As Iverson points out (but upon which he does not elaborate), it is commonly stated that Idaho adheres to a “no duty to retreat” rule in regard to self-defense. The model jury instruction (relevant to self-defense rather than defense of others), given in this case, states:
In the exercise of the right of [self-defense], one need not retreat. One may stand one’s ground and defend [oneself] by the use of all force and means which would appear to be necessary to a reasonable person in a similar situation and with similar knowledge. This law applies even though the person being [attacked] might more easily have gained safety by flight or by withdrawing from the scene.
Idaho Criminal Jury Instruction 1519  (citing State v. Dunlap, 40 Idaho 630, 637, 235 P. 432, 434 (1925); State v. McGreevey, 17 Idaho 453, 466, 105 P. 1047, 1051 (1909)). Iverson contends the prosecutor’s statement that the use of force must have been Iverson’s “only and best option,” as well as her references during closing arguments to the fact that Iverson could have left the scene as opposed to resorting to force, ran afoul of this principle.
Unlike many states, Idaho has no statute concerning the duty of a defendant to retreat (or not) before exercising self-defense. Thus, we examine the genesis of the “no duty to retreat” rule in Idaho: McGreevey, 17 Idaho 453, 105 P. 1047. There, McGreevey was charged with fatally shooting the victim, but claimed he had done so in self-defense. On appeal, McGreevey took issue with the following instruction given to the jury:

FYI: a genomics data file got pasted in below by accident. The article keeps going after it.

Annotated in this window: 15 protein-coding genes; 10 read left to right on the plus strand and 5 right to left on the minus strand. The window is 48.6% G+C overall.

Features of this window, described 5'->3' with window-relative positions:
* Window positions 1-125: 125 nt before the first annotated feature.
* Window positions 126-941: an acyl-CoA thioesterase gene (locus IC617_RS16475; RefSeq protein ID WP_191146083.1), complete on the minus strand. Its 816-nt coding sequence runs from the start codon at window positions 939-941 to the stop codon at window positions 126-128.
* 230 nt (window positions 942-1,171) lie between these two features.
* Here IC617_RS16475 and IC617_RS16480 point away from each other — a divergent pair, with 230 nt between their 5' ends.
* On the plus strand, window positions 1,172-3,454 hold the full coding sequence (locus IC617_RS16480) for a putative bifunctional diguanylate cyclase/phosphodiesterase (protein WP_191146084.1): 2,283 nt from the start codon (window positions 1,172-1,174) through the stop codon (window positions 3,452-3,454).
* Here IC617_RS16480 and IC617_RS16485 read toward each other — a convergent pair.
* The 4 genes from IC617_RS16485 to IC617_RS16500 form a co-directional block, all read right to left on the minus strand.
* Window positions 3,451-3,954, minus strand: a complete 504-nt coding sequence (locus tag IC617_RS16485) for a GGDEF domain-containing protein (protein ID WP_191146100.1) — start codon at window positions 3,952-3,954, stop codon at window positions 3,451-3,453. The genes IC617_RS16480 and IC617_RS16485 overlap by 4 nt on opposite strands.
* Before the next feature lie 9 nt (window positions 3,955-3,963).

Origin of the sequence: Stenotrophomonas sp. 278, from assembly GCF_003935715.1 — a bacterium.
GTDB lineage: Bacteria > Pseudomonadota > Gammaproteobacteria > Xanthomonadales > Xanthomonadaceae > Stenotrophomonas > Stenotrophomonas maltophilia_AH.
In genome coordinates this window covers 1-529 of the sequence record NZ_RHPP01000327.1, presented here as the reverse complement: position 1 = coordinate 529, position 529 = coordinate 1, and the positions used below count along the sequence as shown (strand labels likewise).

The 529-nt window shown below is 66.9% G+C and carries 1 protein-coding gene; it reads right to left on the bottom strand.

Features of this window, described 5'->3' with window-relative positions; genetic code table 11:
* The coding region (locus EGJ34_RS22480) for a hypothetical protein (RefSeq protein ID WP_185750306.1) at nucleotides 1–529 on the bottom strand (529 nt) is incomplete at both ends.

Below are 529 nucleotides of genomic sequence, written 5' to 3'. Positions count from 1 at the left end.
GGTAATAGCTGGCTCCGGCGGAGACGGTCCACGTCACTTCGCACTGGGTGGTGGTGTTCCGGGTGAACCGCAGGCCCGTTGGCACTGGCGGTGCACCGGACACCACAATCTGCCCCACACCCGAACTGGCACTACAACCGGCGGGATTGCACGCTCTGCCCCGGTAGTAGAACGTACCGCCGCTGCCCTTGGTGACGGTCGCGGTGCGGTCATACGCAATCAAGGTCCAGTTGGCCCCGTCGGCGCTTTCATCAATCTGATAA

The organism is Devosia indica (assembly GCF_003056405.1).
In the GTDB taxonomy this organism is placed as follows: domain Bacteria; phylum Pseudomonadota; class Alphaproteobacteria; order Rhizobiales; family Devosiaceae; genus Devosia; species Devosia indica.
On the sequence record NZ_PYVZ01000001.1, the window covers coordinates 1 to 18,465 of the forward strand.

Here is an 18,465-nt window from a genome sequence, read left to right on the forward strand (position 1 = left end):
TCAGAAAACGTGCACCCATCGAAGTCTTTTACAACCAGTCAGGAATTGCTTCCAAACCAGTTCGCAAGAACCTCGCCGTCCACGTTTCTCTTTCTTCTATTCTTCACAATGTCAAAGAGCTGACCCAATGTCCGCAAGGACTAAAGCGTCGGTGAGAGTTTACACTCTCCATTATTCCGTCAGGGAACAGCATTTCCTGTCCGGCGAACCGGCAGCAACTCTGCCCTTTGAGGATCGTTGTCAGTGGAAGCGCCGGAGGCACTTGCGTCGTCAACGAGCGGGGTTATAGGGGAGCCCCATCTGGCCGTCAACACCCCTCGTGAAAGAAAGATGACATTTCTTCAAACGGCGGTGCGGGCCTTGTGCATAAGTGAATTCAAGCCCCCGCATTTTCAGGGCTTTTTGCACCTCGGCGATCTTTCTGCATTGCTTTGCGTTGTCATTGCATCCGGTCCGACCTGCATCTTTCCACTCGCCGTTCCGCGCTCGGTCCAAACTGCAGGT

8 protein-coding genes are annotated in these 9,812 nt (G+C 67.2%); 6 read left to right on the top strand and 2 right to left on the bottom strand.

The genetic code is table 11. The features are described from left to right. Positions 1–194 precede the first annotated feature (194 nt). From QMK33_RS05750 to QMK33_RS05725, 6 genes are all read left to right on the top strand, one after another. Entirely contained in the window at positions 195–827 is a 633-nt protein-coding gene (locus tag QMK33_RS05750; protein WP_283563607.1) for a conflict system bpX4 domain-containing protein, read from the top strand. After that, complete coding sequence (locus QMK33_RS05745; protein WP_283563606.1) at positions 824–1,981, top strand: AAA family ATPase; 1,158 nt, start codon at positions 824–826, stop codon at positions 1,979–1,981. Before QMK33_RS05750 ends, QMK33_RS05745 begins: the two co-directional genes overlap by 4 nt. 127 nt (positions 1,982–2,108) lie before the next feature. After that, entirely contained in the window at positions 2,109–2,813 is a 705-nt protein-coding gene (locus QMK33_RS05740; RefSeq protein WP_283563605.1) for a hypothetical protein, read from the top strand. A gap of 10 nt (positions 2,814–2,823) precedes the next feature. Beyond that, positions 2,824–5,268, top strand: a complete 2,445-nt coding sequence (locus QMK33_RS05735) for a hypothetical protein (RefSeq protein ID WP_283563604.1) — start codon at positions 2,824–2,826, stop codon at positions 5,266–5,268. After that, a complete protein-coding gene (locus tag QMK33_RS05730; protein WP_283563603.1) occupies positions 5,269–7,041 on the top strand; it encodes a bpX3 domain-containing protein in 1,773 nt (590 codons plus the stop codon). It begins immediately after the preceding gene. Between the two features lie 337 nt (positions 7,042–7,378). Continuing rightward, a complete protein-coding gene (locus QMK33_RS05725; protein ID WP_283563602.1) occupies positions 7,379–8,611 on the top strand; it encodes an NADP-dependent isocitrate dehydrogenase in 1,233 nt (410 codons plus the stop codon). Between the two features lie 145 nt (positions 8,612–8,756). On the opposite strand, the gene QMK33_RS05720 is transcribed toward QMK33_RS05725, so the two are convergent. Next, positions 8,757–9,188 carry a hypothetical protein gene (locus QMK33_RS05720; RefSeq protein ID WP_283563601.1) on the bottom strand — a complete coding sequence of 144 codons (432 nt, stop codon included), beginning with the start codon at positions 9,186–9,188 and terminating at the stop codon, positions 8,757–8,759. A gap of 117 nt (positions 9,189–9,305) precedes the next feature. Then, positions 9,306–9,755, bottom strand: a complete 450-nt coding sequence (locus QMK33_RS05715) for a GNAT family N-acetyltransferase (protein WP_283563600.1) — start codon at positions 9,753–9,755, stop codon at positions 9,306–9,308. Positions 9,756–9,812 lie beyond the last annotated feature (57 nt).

The court instructs the jury that before a party can justify the taking of life in self-defense he must show that there was reasonable ground for believing that he was in great peril and that the killing was necessary for his escape and that no other safe means was open to him. When one believes himself about to be attacked by another and to receive great bodily injury, it is his duty to avoid the attack if he can safely do so; and the right of self-defense does not arise until he has done everything in his power to avoid this necessity.
Id. at 466, 105 P. at 1051 (emphasis added). The Idaho Supreme Court determined the entire instruction was clearly erroneous, but focused its most “serious objection” on the assertion that “the right to self-defense does not arise until he has done everything in his power to avoid this necessity.” Id. at 467, 105 P. at 1051. The Court elaborated:
This is not the test to be applied . . . . A man placed under an apparently threatening and menacing danger is only expected to act as a reasonably prudent person would act under similar circumstances and surroundings. Under such circumstances he ordinarily has but a moment for deliberation and decision. It might so happen that, as a matter of fact, he could have done any one of a number of other things, and thereby have avoided the danger and refrained from committing the homicide. After he has acted he cannot be judged from the theoretical standpoint of the man who is resting in both apparent and real safety, confronted by no danger and menaced by no threats or demonstrations of sudden violence and felonious import. He must act quickly. He must act as a reasonable and prudent man would be likely to act under similar conditions and circumstances, and this is all the law, reason or justice demands.
Id. (emphasis added). Accord Dunlap, 40 Idaho at 637, 235 P. at 434 (“This instruction enjoined the appellant to do all in his power to avoid the conflict, even to retreating. This was error.”).